Time to Modernize the MMPA

The Marine Mammal Protection Act (MMPA) authorization process is broken and antiquated. The MMPA was enacted in 1972 to help marine mammal species that were in decline as a result of overhunting, overfishing and unscrupulous trade. But today, vague language, regulatory loopholes and a lack of accountability have allowed some organizations to co-opt the Act to curtail offshore energy exploration and development. This has led to unnecessary government delay and inaction on a final decision for the Atlantic Incidental Harassment Authorizations following the completion of a thorough review process conducted by NOAA Fisheries and a 120-day decision period.


Days of Government Delay and Inaction Since Environmental Review Process was Complete

Seismic surveying technology has been used extensively for over 50 years around the world, with no known detrimental impact to marine life, commercial fishing or tourism. Seismic surveying activity is an important component of responsible energy resource development and contributes to reducing the overall environmental footprint associated with energy exploration. Seismic surveying also assists in the planning and installation of offshore renewable facilities and provides valuable data on the dynamic processes that shape our coasts.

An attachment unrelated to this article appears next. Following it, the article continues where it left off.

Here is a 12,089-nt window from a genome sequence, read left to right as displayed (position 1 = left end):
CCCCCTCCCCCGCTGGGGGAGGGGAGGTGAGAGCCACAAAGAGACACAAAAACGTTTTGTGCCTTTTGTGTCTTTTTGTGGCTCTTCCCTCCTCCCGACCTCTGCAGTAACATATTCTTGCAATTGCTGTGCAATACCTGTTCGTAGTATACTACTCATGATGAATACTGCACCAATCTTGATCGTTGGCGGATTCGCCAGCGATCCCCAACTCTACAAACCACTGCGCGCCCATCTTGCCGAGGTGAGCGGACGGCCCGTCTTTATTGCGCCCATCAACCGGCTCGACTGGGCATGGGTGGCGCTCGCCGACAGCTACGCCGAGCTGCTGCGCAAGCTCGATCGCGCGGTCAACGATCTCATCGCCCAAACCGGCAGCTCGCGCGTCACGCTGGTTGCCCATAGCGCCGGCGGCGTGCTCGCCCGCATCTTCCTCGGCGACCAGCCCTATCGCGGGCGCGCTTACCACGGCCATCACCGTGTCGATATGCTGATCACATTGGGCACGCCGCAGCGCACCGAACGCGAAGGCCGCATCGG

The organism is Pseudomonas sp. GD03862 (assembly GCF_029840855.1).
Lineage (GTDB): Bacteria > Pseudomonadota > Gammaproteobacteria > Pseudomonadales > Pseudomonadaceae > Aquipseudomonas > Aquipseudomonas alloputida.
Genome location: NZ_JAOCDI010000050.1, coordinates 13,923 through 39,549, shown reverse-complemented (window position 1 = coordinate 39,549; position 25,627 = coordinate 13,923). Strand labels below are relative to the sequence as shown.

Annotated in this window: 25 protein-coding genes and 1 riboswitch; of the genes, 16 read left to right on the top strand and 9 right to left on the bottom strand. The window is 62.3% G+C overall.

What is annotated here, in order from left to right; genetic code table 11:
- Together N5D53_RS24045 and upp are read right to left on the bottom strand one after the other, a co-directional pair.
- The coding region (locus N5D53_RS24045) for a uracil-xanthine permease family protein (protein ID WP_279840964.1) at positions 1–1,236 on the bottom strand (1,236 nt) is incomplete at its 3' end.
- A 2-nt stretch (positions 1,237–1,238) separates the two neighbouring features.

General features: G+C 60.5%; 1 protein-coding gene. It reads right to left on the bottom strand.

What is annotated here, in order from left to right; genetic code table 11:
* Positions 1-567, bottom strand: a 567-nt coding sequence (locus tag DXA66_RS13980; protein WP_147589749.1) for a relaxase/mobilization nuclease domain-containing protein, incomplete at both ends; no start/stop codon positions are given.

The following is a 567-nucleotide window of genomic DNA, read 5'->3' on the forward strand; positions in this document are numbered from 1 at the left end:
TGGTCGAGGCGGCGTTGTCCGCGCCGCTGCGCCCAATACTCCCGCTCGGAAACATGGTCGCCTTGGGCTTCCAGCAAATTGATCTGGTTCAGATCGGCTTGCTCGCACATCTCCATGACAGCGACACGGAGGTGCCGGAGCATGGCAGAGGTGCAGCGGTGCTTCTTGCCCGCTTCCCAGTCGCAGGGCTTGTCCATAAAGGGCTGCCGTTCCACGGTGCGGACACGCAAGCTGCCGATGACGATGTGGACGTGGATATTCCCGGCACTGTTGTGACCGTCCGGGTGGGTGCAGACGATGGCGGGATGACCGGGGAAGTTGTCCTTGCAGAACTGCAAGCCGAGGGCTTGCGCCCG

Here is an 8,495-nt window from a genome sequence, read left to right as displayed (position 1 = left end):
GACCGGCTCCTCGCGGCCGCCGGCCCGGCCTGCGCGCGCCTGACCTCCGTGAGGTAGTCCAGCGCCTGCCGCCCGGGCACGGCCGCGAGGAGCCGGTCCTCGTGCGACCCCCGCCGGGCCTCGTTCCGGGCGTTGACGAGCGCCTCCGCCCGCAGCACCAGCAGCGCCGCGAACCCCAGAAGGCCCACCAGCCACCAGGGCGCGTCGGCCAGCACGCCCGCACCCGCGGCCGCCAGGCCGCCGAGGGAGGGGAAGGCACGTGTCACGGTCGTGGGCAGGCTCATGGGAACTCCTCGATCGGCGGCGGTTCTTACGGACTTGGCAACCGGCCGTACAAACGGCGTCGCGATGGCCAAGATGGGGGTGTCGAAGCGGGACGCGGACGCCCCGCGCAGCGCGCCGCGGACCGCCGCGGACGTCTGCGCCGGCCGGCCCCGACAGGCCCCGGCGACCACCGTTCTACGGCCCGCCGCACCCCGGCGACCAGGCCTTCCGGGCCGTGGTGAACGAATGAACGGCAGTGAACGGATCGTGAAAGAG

"To date, there has been no documented scientific evidence of noise from acoustic sources used in seismic activities adversely affecting marine animal populations or coastal communities."

- Bureau of Ocean Energy Management (BOEM)

Delays and Little Regulatory Accountability

The current regulatory process functions as a de facto ban on geophysical surveying in some U.S. waters.

There is little accountability in the current procedural requirements, meaning that MMPA authorizations are routinely delayed by the implementing agencies for energy exploration activities while research surveys are routinely authorized. The ambiguous and unclear requirements fail to prevent these unreasonable delays.

In January 2018, the Government Accountability Office (GAO) released a report on offshore seismic surveys which found that current delays in the issuance MMPA authorizations is a result of bureaucratic dysfunction and unnecessary stalling.


The U.S. is falling behind in seismic information gathering, exploration activity and energy development due to the bureaucratic delays caused by the vague language and broken regulatory processes in the Marine Mammal Protection Act (MMPA).

Help bring MMPA into the 21st Century by contacting your members of Congress and asking for common sense modifications.